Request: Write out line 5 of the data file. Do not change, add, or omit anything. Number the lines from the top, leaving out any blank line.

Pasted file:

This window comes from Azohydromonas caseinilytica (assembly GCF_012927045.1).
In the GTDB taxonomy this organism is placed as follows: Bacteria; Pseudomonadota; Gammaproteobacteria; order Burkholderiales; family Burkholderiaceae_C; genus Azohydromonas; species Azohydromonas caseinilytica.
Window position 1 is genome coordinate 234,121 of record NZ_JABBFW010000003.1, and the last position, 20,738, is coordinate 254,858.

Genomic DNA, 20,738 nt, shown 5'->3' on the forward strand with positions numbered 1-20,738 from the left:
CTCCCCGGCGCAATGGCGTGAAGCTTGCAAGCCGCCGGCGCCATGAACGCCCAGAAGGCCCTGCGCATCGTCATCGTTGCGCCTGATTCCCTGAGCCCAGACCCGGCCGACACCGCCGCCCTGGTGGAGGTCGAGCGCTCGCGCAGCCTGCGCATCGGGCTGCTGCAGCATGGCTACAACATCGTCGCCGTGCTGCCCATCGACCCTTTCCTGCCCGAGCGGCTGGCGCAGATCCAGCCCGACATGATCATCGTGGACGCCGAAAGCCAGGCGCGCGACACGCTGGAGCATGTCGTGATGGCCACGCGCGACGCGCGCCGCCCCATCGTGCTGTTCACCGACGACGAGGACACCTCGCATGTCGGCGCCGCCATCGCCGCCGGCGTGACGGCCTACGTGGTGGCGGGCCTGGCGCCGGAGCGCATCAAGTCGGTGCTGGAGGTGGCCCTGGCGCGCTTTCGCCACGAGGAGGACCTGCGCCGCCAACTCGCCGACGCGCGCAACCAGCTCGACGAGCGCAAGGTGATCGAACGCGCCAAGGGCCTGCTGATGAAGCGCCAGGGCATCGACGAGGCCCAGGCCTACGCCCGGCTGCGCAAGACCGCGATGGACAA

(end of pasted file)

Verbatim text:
CTCCCCGGCGCAATGGCGTGAAGCTTGCAAGCCGCCGGCGCCATGAACGCCCAGAAGGCCCTGCGCATCGTCATCGTTGCGCCTGATTCCCTGAGCCCAGACCCGGCCGACACCGCCGCCCTGGTGGAGGTCGAGCGCTCGCGCAGCCTGCGCATCGGGCTGCTGCAGCATGGCTACAACATCGTCGCCGTGCTGCCCATCGACCCTTTCCTGCCCGAGCGGCTGGCGCAGATCCAGCCCGACATGATCATCGTGGACGCCGAAAGCCAGGCGCGCGACACGCTGGAGCATGTCGTGATGGCCACGCGCGACGCGCGCCGCCCCATCGTGCTGTTCACCGACGACGAGGACACCTCGCATGTCGGCGCCGCCATCGCCGCCGGCGTGACGGCCTACGTGGTGGCGGGCCTGGCGCCGGAGCGCATCAAGTCGGTGCTGGAGGTGGCCCTGGCGCGCTTTCGCCACGAGGAGGACCTGCGCCGCCAACTCGCCGACGCGCGCAACCAGCTCGACGAGCGCAAGGTGATCGAACGCGCCAAGGGCCTGCTGATGAAGCGCCAGGGCATCGACGAGGCCCAGGCCTACGCCCGGCTGCGCAAGACCGCGATGGACAA